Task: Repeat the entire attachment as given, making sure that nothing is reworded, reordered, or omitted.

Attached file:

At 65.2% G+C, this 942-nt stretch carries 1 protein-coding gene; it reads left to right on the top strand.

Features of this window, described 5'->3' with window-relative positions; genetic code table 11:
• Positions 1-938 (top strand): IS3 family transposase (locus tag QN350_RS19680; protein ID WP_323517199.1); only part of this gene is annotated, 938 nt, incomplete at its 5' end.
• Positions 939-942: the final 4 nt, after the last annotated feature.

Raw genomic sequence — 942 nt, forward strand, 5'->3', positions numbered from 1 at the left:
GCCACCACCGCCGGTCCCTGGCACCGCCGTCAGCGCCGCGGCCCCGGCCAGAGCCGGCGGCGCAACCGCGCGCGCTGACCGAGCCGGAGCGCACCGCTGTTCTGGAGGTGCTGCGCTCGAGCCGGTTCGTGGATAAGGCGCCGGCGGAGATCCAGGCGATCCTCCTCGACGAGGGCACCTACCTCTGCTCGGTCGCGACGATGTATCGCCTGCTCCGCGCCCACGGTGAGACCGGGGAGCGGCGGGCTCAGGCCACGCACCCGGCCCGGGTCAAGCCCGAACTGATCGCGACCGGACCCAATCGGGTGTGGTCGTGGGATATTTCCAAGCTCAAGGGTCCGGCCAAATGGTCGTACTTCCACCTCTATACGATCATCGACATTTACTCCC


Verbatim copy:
At 65.2% G+C, this 942-nt stretch carries 1 protein-coding gene; it reads left to right on the top strand.

Features of this window, described 5'->3' with window-relative positions; genetic code table 11:
• Positions 1-938 (top strand): IS3 family transposase (locus tag QN350_RS19680; protein ID WP_323517199.1); only part of this gene is annotated, 938 nt, incomplete at its 5' end.
• Positions 939-942: the final 4 nt, after the last annotated feature.

Raw genomic sequence — 942 nt, forward strand, 5'->3', positions numbered from 1 at the left:
GCCACCACCGCCGGTCCCTGGCACCGCCGTCAGCGCCGCGGCCCCGGCCAGAGCCGGCGGCGCAACCGCGCGCGCTGACCGAGCCGGAGCGCACCGCTGTTCTGGAGGTGCTGCGCTCGAGCCGGTTCGTGGATAAGGCGCCGGCGGAGATCCAGGCGATCCTCCTCGACGAGGGCACCTACCTCTGCTCGGTCGCGACGATGTATCGCCTGCTCCGCGCCCACGGTGAGACCGGGGAGCGGCGGGCTCAGGCCACGCACCCGGCCCGGGTCAAGCCCGAACTGATCGCGACCGGACCCAATCGGGTGTGGTCGTGGGATATTTCCAAGCTCAAGGGTCCGGCCAAATGGTCGTACTTCCACCTCTATACGATCATCGACATTTACTCCC